• Community support around tutor is just great, someone already has done the stuff that needs to be done or there is already a question around the issue being faced.
  • Good docs

Disadvantages of tutor

  • Build times:- :frowning:
  • While it’s not true, but it feels like every little change might need a re-build
  • Lot’s of jumping around to be done for making a small change
  • Difficult to customise, in case of making a default work, it’s the best, but in case there are lots of custom changes involved it takes a while to get used to. While the methods are present and documented clearly to make the customisations, it’s a bit difficult to understand how to get going and just get your changes on your platform. As a person who is purely trained on Open edX and it’s code, it can be a bit difficult to not see your changes reflected easily, or to spend 30-40mins waiting for builds just to see a change which would’ve taken you a few mins and a restart in your old environments.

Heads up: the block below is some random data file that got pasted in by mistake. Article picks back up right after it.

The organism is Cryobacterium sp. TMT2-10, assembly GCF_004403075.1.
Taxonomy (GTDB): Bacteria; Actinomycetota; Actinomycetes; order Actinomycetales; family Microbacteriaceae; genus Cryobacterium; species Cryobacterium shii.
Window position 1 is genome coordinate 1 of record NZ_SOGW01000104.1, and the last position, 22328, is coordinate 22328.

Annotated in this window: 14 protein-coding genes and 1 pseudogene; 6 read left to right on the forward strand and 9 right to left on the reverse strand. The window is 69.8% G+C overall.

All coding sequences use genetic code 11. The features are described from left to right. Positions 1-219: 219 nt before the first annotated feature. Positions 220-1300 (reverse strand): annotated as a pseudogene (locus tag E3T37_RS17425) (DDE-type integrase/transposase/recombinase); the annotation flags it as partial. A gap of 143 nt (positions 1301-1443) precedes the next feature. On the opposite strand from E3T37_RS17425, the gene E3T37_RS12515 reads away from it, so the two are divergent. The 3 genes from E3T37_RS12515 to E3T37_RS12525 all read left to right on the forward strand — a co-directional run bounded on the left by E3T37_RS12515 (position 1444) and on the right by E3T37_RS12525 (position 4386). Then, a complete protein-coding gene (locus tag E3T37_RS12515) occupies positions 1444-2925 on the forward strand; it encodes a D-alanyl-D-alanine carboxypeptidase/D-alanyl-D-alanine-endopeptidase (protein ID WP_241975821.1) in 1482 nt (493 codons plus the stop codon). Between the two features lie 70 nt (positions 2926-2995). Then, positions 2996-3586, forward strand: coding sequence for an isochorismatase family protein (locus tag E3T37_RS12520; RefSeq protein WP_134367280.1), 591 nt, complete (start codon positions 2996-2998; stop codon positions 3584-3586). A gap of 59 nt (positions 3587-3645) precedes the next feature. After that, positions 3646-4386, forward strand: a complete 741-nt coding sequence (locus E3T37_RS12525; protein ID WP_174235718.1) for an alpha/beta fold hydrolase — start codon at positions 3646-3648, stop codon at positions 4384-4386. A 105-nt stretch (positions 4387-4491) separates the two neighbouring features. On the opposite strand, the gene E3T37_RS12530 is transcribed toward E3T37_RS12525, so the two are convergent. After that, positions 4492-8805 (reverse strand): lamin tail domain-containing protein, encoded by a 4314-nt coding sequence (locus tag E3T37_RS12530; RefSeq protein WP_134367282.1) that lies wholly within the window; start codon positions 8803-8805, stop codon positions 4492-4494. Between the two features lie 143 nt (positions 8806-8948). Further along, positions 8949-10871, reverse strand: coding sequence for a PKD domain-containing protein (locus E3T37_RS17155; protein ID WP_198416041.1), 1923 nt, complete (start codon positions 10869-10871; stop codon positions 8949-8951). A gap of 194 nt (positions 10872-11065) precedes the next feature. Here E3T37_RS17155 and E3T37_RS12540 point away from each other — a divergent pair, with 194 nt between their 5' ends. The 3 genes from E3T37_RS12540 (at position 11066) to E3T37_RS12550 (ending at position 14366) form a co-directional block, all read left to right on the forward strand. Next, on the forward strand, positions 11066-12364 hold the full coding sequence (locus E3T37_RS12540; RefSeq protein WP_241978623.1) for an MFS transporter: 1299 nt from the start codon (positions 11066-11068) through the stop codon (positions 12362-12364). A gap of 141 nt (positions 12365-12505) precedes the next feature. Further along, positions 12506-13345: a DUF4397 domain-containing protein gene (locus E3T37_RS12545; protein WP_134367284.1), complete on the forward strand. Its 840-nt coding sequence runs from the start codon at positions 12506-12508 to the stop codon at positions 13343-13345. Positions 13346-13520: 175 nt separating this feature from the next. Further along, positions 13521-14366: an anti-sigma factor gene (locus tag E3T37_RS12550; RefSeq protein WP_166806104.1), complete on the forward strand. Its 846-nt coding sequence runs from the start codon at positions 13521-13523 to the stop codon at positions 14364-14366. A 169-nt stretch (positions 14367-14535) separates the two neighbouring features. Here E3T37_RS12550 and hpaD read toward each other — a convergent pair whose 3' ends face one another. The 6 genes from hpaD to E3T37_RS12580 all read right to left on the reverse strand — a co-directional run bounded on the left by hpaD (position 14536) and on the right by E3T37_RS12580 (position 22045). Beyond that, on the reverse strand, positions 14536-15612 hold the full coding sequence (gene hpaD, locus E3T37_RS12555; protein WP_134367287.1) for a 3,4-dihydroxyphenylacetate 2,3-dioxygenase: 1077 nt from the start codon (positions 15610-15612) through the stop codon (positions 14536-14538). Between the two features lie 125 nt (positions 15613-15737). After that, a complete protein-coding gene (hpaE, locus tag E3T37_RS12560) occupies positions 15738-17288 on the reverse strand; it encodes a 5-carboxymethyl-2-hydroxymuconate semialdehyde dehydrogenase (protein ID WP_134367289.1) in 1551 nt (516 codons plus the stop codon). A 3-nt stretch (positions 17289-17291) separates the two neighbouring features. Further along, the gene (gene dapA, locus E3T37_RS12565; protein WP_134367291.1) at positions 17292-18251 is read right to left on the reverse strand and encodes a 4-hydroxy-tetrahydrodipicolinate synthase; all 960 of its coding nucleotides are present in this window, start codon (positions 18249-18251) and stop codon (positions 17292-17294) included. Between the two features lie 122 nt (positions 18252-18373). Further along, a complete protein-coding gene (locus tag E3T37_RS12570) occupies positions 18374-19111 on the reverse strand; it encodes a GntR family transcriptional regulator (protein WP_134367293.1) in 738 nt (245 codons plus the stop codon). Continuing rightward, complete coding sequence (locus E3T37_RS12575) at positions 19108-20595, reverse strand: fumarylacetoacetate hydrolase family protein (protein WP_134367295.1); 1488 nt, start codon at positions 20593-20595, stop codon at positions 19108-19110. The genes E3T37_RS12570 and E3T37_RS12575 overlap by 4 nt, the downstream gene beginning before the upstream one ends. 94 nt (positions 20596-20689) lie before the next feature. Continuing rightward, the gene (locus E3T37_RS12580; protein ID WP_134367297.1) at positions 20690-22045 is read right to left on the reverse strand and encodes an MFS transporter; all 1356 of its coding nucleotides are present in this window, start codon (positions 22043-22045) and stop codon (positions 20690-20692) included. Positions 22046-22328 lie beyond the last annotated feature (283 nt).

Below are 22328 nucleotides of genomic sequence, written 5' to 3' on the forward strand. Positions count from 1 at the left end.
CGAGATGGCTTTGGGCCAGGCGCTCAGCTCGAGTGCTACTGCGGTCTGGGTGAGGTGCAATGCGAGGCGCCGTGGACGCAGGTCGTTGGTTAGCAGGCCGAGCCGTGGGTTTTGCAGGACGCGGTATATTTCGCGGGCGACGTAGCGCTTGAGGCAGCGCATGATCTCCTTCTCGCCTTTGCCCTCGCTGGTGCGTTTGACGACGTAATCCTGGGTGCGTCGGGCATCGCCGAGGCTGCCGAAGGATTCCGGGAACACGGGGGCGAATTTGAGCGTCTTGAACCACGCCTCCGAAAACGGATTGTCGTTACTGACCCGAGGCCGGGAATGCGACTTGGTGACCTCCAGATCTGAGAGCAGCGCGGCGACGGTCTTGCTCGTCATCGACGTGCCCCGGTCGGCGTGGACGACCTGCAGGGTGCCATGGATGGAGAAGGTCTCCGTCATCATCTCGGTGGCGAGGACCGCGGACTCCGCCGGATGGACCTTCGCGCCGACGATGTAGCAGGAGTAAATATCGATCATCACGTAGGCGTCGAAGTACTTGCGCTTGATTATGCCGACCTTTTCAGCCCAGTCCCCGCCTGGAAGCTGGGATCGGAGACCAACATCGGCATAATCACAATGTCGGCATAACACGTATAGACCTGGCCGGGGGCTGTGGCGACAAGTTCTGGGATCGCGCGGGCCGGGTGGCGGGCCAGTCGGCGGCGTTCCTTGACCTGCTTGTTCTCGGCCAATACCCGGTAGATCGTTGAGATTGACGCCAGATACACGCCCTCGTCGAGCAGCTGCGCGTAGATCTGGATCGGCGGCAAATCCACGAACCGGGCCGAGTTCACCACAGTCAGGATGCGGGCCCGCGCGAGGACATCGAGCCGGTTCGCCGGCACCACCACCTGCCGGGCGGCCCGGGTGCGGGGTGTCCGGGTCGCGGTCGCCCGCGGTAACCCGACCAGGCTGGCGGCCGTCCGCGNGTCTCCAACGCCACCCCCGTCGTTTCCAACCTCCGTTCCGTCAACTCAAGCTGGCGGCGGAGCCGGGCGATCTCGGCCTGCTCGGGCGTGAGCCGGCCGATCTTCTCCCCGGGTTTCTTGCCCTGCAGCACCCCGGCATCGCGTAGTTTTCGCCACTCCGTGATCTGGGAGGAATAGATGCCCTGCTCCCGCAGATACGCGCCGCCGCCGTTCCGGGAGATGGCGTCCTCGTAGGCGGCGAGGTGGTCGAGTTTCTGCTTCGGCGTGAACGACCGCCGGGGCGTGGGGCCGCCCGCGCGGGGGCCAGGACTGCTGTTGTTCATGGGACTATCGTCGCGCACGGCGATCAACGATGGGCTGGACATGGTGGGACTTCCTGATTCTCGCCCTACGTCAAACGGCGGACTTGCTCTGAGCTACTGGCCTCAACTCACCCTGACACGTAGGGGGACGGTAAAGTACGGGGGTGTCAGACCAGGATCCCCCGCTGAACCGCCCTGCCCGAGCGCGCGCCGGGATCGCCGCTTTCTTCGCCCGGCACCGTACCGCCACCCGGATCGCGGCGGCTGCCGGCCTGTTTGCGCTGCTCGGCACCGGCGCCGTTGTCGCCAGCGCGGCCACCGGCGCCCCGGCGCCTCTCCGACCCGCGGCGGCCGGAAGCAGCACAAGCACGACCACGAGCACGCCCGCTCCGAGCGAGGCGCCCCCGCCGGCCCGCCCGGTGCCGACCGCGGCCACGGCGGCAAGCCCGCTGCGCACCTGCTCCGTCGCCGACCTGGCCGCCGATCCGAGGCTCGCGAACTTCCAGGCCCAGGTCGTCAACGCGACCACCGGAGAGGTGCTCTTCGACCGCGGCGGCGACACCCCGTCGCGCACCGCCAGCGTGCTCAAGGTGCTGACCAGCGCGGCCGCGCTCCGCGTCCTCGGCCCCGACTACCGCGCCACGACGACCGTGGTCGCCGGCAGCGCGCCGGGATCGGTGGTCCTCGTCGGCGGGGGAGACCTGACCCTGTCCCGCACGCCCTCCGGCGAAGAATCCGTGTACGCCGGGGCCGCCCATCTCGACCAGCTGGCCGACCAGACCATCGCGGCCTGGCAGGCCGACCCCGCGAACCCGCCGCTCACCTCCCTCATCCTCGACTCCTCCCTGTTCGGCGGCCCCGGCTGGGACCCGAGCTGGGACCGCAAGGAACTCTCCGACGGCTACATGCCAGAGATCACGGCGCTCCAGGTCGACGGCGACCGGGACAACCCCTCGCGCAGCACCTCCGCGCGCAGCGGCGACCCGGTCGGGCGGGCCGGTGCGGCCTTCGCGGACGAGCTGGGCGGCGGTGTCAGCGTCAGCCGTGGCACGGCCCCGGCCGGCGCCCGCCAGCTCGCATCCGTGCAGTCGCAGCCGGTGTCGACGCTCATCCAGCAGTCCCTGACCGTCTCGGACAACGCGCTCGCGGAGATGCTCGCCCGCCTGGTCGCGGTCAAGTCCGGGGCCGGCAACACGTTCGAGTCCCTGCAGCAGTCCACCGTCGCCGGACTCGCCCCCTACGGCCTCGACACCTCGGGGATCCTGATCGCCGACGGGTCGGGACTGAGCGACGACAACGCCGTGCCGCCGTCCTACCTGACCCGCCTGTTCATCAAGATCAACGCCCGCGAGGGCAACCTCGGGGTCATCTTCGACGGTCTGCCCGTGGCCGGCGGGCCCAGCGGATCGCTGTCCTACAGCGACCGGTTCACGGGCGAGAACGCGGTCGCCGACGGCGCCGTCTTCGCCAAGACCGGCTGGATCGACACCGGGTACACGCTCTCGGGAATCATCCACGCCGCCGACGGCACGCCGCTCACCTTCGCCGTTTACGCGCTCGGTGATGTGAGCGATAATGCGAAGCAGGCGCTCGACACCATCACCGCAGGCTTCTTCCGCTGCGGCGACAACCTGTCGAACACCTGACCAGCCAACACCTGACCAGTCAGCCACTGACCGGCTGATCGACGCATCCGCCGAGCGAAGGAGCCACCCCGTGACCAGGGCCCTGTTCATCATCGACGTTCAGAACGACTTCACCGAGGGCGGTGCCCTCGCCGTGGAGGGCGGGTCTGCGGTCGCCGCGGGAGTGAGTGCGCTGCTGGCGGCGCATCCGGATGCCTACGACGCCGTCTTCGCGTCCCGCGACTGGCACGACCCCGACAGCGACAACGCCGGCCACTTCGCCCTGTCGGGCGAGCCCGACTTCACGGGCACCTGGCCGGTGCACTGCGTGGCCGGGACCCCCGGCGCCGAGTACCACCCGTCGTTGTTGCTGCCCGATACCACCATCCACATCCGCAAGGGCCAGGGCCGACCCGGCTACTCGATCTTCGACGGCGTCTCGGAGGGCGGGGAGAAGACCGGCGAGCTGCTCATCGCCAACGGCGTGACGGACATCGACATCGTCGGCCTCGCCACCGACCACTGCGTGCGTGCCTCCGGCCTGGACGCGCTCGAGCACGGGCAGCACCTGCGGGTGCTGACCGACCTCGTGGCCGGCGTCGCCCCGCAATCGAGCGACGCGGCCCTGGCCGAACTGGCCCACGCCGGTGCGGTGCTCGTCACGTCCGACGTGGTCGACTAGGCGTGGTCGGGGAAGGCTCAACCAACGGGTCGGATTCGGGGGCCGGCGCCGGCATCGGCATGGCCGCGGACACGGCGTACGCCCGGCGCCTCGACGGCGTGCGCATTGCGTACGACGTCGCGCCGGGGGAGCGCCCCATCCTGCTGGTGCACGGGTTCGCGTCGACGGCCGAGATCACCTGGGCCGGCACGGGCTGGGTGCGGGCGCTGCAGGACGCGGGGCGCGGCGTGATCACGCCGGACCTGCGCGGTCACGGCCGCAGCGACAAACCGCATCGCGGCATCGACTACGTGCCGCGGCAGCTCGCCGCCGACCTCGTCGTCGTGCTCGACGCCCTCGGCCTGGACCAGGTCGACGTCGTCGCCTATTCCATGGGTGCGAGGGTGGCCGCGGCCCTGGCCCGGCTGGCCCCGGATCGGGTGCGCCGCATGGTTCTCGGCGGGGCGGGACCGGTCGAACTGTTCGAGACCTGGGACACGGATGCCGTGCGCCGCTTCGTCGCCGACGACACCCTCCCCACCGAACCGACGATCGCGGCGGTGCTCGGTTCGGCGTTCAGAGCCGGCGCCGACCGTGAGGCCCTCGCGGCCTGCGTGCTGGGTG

• New commands and learning process, it takes a while to get adjusted to new environment of tutor and it’s commands. (Although this is going to be there for any new process).
  • High Memory requirement:- I am not sure if this is tutor related, it could be because of Open edX codebase itself or docker configurations etc. But I feel (it’s just a feeling, no solid metrics to back me up here) that while devstack used to work well with 8 GB RAM, tutor doesn’t work well at all with 8GB of RAM. In dev or Prod. Specially while building or while running in dev mode because of the watchers etc.

Many of these pain points are mostly a general reaction to anyone shifting to a new environment and it’ll get easier with time and usage of it.

Using tutor or devstack, community has come a long way from using Virtual box machines and vagrant.

Please feel free to give your inputs on these.